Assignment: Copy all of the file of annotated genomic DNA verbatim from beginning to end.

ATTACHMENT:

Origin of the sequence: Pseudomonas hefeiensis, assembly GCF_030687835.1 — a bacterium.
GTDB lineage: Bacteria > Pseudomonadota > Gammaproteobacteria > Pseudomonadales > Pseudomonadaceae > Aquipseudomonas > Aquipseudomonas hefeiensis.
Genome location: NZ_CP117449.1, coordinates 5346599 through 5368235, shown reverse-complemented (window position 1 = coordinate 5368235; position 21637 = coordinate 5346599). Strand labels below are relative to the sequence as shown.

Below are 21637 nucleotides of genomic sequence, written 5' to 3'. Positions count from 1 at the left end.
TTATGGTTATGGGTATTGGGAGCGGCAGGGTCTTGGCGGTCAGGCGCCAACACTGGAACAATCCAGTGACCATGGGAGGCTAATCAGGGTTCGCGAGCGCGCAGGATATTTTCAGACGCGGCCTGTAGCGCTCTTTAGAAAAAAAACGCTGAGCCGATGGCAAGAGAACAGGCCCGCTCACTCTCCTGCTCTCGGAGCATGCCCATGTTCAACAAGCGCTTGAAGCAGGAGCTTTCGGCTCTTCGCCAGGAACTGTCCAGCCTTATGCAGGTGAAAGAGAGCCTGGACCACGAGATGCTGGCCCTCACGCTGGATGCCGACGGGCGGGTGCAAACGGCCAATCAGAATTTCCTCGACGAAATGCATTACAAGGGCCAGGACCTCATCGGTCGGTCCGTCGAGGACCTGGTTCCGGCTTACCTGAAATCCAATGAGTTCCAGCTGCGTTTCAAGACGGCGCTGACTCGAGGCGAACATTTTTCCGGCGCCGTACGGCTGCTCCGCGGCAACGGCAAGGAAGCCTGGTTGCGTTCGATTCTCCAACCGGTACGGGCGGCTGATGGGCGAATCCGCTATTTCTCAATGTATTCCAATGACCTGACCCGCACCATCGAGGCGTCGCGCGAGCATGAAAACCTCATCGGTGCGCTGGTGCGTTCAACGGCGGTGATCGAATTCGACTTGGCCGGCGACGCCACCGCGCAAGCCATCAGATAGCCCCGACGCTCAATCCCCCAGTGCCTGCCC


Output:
Origin of the sequence: Pseudomonas hefeiensis, assembly GCF_030687835.1 — a bacterium.
GTDB lineage: Bacteria > Pseudomonadota > Gammaproteobacteria > Pseudomonadales > Pseudomonadaceae > Aquipseudomonas > Aquipseudomonas hefeiensis.
Genome location: NZ_CP117449.1, coordinates 5346599 through 5368235, shown reverse-complemented (window position 1 = coordinate 5368235; position 21637 = coordinate 5346599). Strand labels below are relative to the sequence as shown.

Below are 21637 nucleotides of genomic sequence, written 5' to 3'. Positions count from 1 at the left end.
TTATGGTTATGGGTATTGGGAGCGGCAGGGTCTTGGCGGTCAGGCGCCAACACTGGAACAATCCAGTGACCATGGGAGGCTAATCAGGGTTCGCGAGCGCGCAGGATATTTTCAGACGCGGCCTGTAGCGCTCTTTAGAAAAAAAACGCTGAGCCGATGGCAAGAGAACAGGCCCGCTCACTCTCCTGCTCTCGGAGCATGCCCATGTTCAACAAGCGCTTGAAGCAGGAGCTTTCGGCTCTTCGCCAGGAACTGTCCAGCCTTATGCAGGTGAAAGAGAGCCTGGACCACGAGATGCTGGCCCTCACGCTGGATGCCGACGGGCGGGTGCAAACGGCCAATCAGAATTTCCTCGACGAAATGCATTACAAGGGCCAGGACCTCATCGGTCGGTCCGTCGAGGACCTGGTTCCGGCTTACCTGAAATCCAATGAGTTCCAGCTGCGTTTCAAGACGGCGCTGACTCGAGGCGAACATTTTTCCGGCGCCGTACGGCTGCTCCGCGGCAACGGCAAGGAAGCCTGGTTGCGTTCGATTCTCCAACCGGTACGGGCGGCTGATGGGCGAATCCGCTATTTCTCAATGTATTCCAATGACCTGACCCGCACCATCGAGGCGTCGCGCGAGCATGAAAACCTCATCGGTGCGCTGGTGCGTTCAACGGCGGTGATCGAATTCGACTTGGCCGGCGACGCCACCGCGCAAGCCATCAGATAGCCCCGACGCTCAATCCCCCAGTGCCTGCCC